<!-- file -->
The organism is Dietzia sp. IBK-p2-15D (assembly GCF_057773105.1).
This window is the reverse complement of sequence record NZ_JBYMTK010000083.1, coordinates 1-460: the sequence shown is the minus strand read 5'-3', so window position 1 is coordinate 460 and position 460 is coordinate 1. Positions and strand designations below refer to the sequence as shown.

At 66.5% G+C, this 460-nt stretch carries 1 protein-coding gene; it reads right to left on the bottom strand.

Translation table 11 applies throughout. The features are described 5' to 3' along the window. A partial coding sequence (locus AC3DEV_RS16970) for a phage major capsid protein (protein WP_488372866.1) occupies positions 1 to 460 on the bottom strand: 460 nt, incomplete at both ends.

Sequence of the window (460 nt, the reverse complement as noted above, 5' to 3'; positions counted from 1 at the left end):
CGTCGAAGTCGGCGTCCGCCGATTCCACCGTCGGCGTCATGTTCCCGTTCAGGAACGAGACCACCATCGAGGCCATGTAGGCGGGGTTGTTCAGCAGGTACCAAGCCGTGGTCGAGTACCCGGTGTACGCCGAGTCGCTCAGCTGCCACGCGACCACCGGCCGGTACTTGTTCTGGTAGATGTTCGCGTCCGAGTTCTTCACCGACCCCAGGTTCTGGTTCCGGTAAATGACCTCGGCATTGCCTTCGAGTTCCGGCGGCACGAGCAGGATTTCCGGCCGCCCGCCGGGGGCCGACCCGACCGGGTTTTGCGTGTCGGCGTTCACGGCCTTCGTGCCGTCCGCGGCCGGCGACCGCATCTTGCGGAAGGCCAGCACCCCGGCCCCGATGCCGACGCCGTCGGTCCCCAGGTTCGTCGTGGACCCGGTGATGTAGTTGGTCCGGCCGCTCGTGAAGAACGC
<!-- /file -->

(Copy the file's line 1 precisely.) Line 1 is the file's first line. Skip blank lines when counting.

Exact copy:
The organism is Dietzia sp. IBK-p2-15D (assembly GCF_057773105.1).